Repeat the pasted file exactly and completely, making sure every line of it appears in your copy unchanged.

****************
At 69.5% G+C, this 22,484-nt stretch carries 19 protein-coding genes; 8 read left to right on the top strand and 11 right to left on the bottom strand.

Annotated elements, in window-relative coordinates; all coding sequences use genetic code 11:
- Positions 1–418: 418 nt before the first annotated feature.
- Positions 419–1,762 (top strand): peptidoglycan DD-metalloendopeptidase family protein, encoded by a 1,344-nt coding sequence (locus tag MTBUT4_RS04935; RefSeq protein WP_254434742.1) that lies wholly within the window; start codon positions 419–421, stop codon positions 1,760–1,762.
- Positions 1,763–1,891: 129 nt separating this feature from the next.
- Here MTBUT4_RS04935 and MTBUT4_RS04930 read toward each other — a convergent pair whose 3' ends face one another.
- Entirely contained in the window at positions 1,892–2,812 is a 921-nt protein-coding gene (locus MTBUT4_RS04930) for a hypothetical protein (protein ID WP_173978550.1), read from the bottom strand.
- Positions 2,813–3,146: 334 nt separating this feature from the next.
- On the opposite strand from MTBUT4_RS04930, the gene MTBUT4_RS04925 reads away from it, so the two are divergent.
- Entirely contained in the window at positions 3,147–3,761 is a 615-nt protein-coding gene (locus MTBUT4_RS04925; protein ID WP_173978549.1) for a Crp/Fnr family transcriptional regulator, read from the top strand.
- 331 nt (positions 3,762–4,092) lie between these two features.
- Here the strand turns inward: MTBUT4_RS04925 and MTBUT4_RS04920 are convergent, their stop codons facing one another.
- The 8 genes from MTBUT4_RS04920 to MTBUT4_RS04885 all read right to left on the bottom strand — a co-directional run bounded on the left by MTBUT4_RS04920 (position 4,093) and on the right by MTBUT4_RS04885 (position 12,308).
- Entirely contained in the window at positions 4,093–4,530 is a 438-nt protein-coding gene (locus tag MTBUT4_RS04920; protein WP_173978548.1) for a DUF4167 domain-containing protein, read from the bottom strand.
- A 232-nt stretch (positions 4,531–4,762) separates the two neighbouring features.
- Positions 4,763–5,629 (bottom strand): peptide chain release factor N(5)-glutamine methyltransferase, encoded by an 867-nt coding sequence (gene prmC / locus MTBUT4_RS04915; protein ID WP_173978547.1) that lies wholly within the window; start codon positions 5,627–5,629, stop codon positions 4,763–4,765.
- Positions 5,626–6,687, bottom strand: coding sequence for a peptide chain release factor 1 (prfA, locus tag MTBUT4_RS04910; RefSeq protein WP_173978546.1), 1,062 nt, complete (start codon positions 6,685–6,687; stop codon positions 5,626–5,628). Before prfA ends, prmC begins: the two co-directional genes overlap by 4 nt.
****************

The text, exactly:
At 69.5% G+C, this 22,484-nt stretch carries 19 protein-coding genes; 8 read left to right on the top strand and 11 right to left on the bottom strand.

Annotated elements, in window-relative coordinates; all coding sequences use genetic code 11:
- Positions 1–418: 418 nt before the first annotated feature.
- Positions 419–1,762 (top strand): peptidoglycan DD-metalloendopeptidase family protein, encoded by a 1,344-nt coding sequence (locus tag MTBUT4_RS04935; RefSeq protein WP_254434742.1) that lies wholly within the window; start codon positions 419–421, stop codon positions 1,760–1,762.
- Positions 1,763–1,891: 129 nt separating this feature from the next.
- Here MTBUT4_RS04935 and MTBUT4_RS04930 read toward each other — a convergent pair whose 3' ends face one another.
- Entirely contained in the window at positions 1,892–2,812 is a 921-nt protein-coding gene (locus MTBUT4_RS04930) for a hypothetical protein (protein ID WP_173978550.1), read from the bottom strand.
- Positions 2,813–3,146: 334 nt separating this feature from the next.
- On the opposite strand from MTBUT4_RS04930, the gene MTBUT4_RS04925 reads away from it, so the two are divergent.
- Entirely contained in the window at positions 3,147–3,761 is a 615-nt protein-coding gene (locus MTBUT4_RS04925; protein ID WP_173978549.1) for a Crp/Fnr family transcriptional regulator, read from the top strand.
- 331 nt (positions 3,762–4,092) lie between these two features.
- Here the strand turns inward: MTBUT4_RS04925 and MTBUT4_RS04920 are convergent, their stop codons facing one another.
- The 8 genes from MTBUT4_RS04920 to MTBUT4_RS04885 all read right to left on the bottom strand — a co-directional run bounded on the left by MTBUT4_RS04920 (position 4,093) and on the right by MTBUT4_RS04885 (position 12,308).
- Entirely contained in the window at positions 4,093–4,530 is a 438-nt protein-coding gene (locus tag MTBUT4_RS04920; protein WP_173978548.1) for a DUF4167 domain-containing protein, read from the bottom strand.
- A 232-nt stretch (positions 4,531–4,762) separates the two neighbouring features.
- Positions 4,763–5,629 (bottom strand): peptide chain release factor N(5)-glutamine methyltransferase, encoded by an 867-nt coding sequence (gene prmC / locus MTBUT4_RS04915; protein ID WP_173978547.1) that lies wholly within the window; start codon positions 5,627–5,629, stop codon positions 4,763–4,765.
- Positions 5,626–6,687, bottom strand: coding sequence for a peptide chain release factor 1 (prfA, locus tag MTBUT4_RS04910; RefSeq protein WP_173978546.1), 1,062 nt, complete (start codon positions 6,685–6,687; stop codon positions 5,626–5,628). Before prfA ends, prmC begins: the two co-directional genes overlap by 4 nt.